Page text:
Mark Miayoka Högskolan i Halmstad
Urban development demands on construction aggregates are set to rise dramatically over the coming years within the Stockholm region and a significant environmental challenge will be associated with the large flows of construction aggregates and excavated materials in and out of future development projects respectively.
Material banks receive construction and demolition waste (CDW), process this waste and supply recycled aggregates to the construction industry helping to reduce the demand on natural construction minerals. The transportation of these material flows between the material banks and development areas is predominantly by road in the Stockholm region. With the transport sector responsible for almost one third of green-house-gas (GHG) emissions in Sweden, there is a motivation for investigating the environmental benefits of minimising transportation distances of construction aggregates. Quantities of CDW in the form of excavated granular soil and rock from future development locations within a case-study area comprising three municipalities; Botkyrka, Huddinge and Haninge, in the south of Stockholm, have been estimated based on their municipal comprehensive plans up to the year 2030.
This has been done with the assistance of an earthworks estimation tool, the ESAR model, developed by Ecoloop AB. Distances between existing and planned material banks and future development areas together with the estimated material quantities have been combined to approximate total vehiclekilometres for the transportation of these materials under a business-as-usual scenario up until 2030.
A comparison has been made to an alternative scenario of strategically located material banks within the case-study area, whereby a methodology has been developed within this study to strategically locate material banks utilising GIS software ArcMap together with land availability map layers for siting material banks previously developed under a separate related study. In comparison to the business-as-usual scenario, one strategically located material bank within the case-study area reduces total material haulage distances of excavated granular soils and rocks from development areas to the material banks by approximately 42% or 3.67 million vehicle-kilometres, equating to a reduction of 3478 tonnes of CO2e throughout the time horizon of this study. Another output from the ESAR model is the estimated construction aggregate demand for sub-surface earthworks backfilling activities.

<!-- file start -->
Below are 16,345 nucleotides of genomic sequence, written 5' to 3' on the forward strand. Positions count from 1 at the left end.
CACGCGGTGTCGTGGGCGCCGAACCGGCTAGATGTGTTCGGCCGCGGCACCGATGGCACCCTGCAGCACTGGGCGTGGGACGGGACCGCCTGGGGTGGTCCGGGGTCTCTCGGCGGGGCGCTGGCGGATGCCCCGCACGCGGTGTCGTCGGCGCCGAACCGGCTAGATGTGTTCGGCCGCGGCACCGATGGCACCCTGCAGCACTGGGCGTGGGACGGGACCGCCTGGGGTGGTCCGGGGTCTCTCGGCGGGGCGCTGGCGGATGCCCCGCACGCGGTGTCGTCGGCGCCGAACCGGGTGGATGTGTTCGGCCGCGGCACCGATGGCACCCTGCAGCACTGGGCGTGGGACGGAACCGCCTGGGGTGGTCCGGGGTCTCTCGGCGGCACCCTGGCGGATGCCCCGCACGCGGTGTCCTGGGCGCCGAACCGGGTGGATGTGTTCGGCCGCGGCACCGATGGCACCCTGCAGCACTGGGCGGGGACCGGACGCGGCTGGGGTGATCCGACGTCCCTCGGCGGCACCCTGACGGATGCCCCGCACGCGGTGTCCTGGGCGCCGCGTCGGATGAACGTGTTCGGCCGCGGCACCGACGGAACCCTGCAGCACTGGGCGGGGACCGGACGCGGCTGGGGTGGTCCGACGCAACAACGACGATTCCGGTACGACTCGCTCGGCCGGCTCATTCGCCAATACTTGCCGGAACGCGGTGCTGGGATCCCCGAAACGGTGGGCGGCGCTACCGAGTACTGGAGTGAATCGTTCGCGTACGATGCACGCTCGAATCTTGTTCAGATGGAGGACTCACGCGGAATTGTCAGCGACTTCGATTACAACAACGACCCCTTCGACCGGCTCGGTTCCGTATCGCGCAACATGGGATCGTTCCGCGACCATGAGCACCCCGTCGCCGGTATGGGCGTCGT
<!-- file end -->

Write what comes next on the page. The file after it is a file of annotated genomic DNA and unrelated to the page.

A material flow analysis for the strategically located material bank indicates that the material bank is able to satisfy the sub-surface backfilling construction aggregate demand in the form of recycled aggregates throughout its operation. Considering the flow of recycled aggregates back to development areas for backfilling earthworks activities, a total combined reduction of 45% or 5.54 million vehicle-kilometres of material haulage distance is achievable, equating to a saving of 5248 tonnes of CO2e. Reductions in GHG emissions from strategically located material banks are likely to also be significant beyond the boundaries of this study and warrant further research.